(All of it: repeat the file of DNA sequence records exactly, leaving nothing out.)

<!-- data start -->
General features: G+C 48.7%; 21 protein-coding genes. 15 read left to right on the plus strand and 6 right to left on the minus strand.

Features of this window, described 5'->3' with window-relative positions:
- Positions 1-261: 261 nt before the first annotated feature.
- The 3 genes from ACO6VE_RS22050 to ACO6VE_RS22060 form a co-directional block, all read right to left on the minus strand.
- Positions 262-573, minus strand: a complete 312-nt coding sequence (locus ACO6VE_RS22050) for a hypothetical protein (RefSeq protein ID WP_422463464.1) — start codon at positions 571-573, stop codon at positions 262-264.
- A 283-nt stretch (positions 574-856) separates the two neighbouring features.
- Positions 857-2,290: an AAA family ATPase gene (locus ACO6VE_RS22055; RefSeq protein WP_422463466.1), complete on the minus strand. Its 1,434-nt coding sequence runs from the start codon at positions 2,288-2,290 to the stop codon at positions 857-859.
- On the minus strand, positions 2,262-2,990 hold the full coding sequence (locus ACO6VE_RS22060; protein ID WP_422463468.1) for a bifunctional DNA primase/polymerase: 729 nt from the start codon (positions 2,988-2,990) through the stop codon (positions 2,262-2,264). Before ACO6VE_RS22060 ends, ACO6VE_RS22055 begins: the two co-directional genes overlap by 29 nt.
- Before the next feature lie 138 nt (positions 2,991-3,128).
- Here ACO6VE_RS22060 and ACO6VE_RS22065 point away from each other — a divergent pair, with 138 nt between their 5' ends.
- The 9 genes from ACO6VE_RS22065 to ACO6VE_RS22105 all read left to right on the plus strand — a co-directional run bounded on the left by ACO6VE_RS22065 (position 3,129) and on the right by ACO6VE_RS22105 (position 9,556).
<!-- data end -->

General features: G+C 48.7%; 21 protein-coding genes. 15 read left to right on the plus strand and 6 right to left on the minus strand.

Features of this window, described 5'->3' with window-relative positions:
- Positions 1-261: 261 nt before the first annotated feature.
- The 3 genes from ACO6VE_RS22050 to ACO6VE_RS22060 form a co-directional block, all read right to left on the minus strand.
- Positions 262-573, minus strand: a complete 312-nt coding sequence (locus ACO6VE_RS22050) for a hypothetical protein (RefSeq protein ID WP_422463464.1) — start codon at positions 571-573, stop codon at positions 262-264.
- A 283-nt stretch (positions 574-856) separates the two neighbouring features.
- Positions 857-2,290: an AAA family ATPase gene (locus ACO6VE_RS22055; RefSeq protein WP_422463466.1), complete on the minus strand. Its 1,434-nt coding sequence runs from the start codon at positions 2,288-2,290 to the stop codon at positions 857-859.
- On the minus strand, positions 2,262-2,990 hold the full coding sequence (locus ACO6VE_RS22060; protein ID WP_422463468.1) for a bifunctional DNA primase/polymerase: 729 nt from the start codon (positions 2,988-2,990) through the stop codon (positions 2,262-2,264). Before ACO6VE_RS22060 ends, ACO6VE_RS22055 begins: the two co-directional genes overlap by 29 nt.
- Before the next feature lie 138 nt (positions 2,991-3,128).
- Here ACO6VE_RS22060 and ACO6VE_RS22065 point away from each other — a divergent pair, with 138 nt between their 5' ends.
- The 9 genes from ACO6VE_RS22065 to ACO6VE_RS22105 all read left to right on the plus strand — a co-directional run bounded on the left by ACO6VE_RS22065 (position 3,129) and on the right by ACO6VE_RS22105 (position 9,556).